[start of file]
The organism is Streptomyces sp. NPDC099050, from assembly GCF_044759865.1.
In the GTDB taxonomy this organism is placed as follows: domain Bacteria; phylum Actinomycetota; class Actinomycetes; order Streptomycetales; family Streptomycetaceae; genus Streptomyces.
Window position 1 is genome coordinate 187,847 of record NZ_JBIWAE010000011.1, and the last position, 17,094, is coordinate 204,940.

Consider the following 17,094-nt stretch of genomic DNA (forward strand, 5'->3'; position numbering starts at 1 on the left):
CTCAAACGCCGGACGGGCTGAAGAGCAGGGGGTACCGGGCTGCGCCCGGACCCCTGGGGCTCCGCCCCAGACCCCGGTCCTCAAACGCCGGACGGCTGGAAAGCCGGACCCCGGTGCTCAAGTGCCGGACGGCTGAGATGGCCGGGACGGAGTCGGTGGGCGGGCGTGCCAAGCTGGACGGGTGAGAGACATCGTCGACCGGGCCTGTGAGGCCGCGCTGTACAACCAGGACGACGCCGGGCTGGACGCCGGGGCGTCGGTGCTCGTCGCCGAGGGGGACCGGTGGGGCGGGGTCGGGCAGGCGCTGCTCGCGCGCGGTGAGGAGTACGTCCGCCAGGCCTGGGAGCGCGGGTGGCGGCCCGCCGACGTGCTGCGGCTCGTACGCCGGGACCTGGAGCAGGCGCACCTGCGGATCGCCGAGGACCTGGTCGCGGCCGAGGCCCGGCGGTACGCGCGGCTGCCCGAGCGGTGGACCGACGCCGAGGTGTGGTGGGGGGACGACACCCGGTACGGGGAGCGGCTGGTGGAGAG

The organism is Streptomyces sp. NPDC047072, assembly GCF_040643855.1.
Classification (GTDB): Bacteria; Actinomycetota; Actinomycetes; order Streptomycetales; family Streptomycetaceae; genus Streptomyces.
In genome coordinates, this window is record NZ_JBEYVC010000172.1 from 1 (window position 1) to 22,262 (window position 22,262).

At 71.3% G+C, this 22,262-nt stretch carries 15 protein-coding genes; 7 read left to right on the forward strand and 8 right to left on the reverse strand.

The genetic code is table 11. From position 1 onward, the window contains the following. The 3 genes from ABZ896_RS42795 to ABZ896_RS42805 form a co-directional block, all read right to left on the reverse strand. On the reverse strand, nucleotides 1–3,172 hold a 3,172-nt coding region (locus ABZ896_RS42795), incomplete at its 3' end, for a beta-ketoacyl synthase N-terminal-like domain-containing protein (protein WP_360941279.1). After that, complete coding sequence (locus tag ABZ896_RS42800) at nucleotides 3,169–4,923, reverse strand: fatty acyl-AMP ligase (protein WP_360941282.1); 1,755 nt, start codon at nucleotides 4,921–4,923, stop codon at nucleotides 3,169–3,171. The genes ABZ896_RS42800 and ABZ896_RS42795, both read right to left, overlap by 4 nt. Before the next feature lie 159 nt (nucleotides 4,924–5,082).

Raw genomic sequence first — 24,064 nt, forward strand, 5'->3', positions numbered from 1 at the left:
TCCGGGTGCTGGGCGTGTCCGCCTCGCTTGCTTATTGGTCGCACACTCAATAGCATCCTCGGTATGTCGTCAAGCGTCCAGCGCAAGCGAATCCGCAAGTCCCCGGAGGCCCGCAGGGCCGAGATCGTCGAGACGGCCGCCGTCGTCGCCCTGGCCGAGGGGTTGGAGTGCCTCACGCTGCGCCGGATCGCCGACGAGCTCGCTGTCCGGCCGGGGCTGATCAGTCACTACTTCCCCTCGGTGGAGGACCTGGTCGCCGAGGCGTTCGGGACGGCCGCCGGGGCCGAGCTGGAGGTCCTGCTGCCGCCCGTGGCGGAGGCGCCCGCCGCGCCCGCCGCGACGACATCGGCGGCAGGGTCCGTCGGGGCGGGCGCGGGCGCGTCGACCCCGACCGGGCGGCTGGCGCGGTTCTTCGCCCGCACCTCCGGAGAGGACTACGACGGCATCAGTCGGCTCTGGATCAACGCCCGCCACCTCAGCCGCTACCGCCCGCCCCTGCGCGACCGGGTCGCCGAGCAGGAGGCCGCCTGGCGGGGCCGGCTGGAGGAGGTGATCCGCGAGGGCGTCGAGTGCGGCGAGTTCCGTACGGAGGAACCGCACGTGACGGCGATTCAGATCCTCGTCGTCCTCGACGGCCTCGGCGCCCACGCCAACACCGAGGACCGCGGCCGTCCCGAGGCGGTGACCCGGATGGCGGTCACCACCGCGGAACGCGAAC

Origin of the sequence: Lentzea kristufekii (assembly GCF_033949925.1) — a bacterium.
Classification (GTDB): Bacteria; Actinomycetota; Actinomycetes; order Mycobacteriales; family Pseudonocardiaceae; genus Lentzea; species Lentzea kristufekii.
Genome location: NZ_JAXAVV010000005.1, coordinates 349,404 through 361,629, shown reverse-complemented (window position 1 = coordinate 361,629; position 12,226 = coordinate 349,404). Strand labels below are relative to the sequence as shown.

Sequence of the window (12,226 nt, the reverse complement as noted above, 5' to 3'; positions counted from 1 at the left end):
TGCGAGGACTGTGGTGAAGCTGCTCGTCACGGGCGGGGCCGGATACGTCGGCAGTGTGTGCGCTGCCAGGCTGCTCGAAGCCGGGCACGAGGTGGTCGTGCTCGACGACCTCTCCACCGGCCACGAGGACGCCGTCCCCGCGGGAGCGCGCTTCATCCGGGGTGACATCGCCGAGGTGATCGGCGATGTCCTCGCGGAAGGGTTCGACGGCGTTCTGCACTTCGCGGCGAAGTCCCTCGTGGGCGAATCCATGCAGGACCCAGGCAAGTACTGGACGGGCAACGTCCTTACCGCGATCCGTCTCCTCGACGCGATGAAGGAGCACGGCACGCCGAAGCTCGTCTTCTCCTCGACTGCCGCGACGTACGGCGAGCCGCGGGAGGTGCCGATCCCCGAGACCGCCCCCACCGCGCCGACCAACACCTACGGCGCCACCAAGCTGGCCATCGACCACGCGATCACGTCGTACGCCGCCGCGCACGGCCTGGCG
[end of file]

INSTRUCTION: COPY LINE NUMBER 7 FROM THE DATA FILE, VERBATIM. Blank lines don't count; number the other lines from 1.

Classification (GTDB): Bacteria; Actinomycetota; Actinomycetes; order Streptomycetales; family Streptomycetaceae; genus Streptomyces.